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The Book of Disquiet (Penguin Classics) Paperback – December 31, 2002
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From Publishers Weekly
Copyright 2002 Reed Business Information, Inc.
“A Modernist touchstone . . . no one has explored alternative selves with Pessoa’s mixture of determination and abandon . . . In a time which celebrates fame, success, stupidity, convenience and noise, here is the perfect antidote, a hymn of praise to obscurity, failure, intelligence, difficulty, and silence.” —The Daily Telegraph
“His prose masterpiece . . . Richard Zenith has done an heroic job in producing the best English-language version we are likely to see for a long time, if ever.” —The Guardian
“The Book of Disquiet was left in a trunk which might never have been opened. The gods must be thanked that it was. I love this strange work of fiction and I love the inventive, hard-drinking, modest man who wrote it in obscurity.” —Independent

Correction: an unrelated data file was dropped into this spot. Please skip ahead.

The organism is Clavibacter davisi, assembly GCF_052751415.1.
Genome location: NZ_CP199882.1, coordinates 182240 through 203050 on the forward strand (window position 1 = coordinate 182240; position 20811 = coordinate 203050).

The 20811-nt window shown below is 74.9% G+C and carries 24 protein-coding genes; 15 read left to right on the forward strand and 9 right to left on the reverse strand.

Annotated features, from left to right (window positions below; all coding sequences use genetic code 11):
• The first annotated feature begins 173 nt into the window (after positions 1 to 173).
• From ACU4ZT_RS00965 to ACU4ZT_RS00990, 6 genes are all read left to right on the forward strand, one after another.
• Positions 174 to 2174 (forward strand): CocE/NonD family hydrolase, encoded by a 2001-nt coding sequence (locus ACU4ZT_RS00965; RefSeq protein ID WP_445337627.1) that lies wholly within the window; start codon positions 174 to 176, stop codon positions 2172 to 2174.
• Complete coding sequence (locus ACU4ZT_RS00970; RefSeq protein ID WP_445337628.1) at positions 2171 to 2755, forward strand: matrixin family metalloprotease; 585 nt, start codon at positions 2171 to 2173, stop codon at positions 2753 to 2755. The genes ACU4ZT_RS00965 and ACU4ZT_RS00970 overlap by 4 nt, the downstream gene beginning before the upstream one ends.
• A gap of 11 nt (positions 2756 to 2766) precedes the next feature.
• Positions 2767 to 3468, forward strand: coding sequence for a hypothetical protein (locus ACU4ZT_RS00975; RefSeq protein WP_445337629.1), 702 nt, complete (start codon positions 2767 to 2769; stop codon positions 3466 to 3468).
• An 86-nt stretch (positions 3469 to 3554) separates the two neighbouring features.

“Fascinating, even gripping stuff . . . a strangely addictive pleasure.” —Sunday Times
“Must rank as the supreme assault on authorship in modern European literature . . . readers of Zenith’s edition will find it supersedes all others in its delicacy of style, rigorous scholarship and sympathy for Pessoa’s fractured sensibility . . . the self-revelation of a disoriented and half-disintegrated soul that is all the more compelling because the author himself is an invention . . . Long before postmodernism became an academic industry, Pessoa lived deconstruction.” —New Statesman